food-population balance-and negatively-in the longer run. Rapid p growth could threaten the adequacy of the food supply after a perio 1980 or 1990.
At the least, there has now begun a period of perhaps 2 decac which providing a country's minimum food requirements will not r have the attributes of a daily crisis. But what is possible is by assured. Success with the new varieties depends on the ability of 1 obtain irrigation water, fertilizers, pesticides, seeds, farm tools, and < machinery, transportation, storage, and new knowledge. To be abl the necessary purchases, farmers will have to sell a fraction of tl This presupposes either considerable growth in domestic incomes, outside the agricultural sector-i.e., overall economic developme1 availability of export markets.
For food supplies in the long run, only the first alternative see
icant for the developing countries in general. A scramble among
port-oriented producers to supply the needs of similarly situated
vated countries is not likely to bring rewards to all. Nor, on the oth<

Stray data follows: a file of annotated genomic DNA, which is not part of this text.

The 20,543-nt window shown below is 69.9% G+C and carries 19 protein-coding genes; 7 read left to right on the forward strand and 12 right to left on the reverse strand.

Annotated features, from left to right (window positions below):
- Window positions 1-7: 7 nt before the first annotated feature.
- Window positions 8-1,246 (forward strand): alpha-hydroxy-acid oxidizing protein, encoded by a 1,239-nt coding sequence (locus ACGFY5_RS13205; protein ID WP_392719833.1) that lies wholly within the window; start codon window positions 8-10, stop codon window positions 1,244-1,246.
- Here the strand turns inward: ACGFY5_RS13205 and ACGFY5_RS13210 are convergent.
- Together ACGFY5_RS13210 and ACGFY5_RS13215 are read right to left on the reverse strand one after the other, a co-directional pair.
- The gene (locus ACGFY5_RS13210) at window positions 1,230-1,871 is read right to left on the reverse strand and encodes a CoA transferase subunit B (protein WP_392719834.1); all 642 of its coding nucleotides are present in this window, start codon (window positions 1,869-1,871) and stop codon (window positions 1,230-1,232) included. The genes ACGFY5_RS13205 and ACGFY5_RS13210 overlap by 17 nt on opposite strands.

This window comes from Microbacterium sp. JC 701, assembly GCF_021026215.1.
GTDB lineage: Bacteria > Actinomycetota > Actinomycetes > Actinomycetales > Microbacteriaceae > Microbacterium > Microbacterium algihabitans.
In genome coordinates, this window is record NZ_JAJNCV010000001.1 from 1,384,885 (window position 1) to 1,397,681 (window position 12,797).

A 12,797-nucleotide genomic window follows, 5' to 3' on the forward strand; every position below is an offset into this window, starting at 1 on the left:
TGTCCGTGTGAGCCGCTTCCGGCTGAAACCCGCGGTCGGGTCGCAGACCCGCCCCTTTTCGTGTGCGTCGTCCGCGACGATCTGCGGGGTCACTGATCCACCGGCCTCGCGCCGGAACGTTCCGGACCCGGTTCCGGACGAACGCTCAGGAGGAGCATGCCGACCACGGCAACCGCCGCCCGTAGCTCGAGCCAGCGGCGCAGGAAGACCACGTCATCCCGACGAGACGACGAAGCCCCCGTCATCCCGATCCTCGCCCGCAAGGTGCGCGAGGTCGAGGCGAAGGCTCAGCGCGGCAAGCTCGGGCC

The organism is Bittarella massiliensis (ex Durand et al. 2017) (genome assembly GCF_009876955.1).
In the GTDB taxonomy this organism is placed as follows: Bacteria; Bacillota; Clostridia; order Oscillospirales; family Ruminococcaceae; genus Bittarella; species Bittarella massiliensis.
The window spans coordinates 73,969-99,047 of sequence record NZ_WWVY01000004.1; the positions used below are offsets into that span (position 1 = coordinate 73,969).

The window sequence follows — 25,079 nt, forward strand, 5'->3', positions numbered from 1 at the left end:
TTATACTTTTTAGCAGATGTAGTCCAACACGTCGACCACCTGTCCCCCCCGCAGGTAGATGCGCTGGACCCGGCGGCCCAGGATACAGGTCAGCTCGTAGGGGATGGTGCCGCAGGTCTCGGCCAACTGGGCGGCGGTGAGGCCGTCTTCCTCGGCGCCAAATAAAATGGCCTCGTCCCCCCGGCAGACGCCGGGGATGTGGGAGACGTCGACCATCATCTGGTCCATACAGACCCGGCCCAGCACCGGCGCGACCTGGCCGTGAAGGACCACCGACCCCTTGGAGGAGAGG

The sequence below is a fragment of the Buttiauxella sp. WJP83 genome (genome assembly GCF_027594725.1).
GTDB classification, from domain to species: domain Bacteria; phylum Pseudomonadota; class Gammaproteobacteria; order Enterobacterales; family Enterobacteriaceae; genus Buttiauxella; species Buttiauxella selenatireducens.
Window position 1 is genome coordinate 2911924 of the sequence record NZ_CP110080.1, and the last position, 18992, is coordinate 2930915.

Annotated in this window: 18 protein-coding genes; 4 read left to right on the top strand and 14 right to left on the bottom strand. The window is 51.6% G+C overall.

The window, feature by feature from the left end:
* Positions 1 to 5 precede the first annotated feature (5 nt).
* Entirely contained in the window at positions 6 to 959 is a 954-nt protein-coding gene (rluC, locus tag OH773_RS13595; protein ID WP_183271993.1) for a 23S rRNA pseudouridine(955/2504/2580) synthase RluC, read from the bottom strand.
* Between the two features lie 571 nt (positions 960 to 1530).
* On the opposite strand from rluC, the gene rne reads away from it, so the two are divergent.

encroachment upon the markets of the traditional grain export
world, domestic or foreign, a likely prospect; and the markets for s
agricultural exports—sugar, coffee, tea, rubber, bananas, cocoa, jute
lar products—from the poor countries to the rich hold out few pr
sufficient growth. Some may even decline, particularly when they <.
able to substitution. In summary, although the technology is at r
large increase in agricultural production and farmers have demonsti
capacity for adopting it, there is a serious question whether the
economic conditions to sustain this trend may be attained or sustai
apart from troublesome social and political by-products the t
create—in human resources, social stability, and effects on the env
Increased agricultural productivity eventually results in lower ft
to the benefit of consumers. Over any decade, however, a consun,
necessarily becomes smaller per consumer when it is distributed a
rapidly increasing numbers of consumers produced by rapid populati<
There are also questions concerning whether incomes will
enough to absorb rapidly rising farm output, either directly or in t
livestock products; whether the lower prices needed for market-cl
tend to discourage the innovators; whether new government taxes
or income will dampen enthusiasm; or whether sufficient funds w:
able to continue the expansion of irrigated areas.
Some observers have conjectured that the capital investments f nomic development that must occur to sustain the agricultural t tion, both for needed inputs and markets, will require much lar inflows in the future. The Pearson Committee,* for example,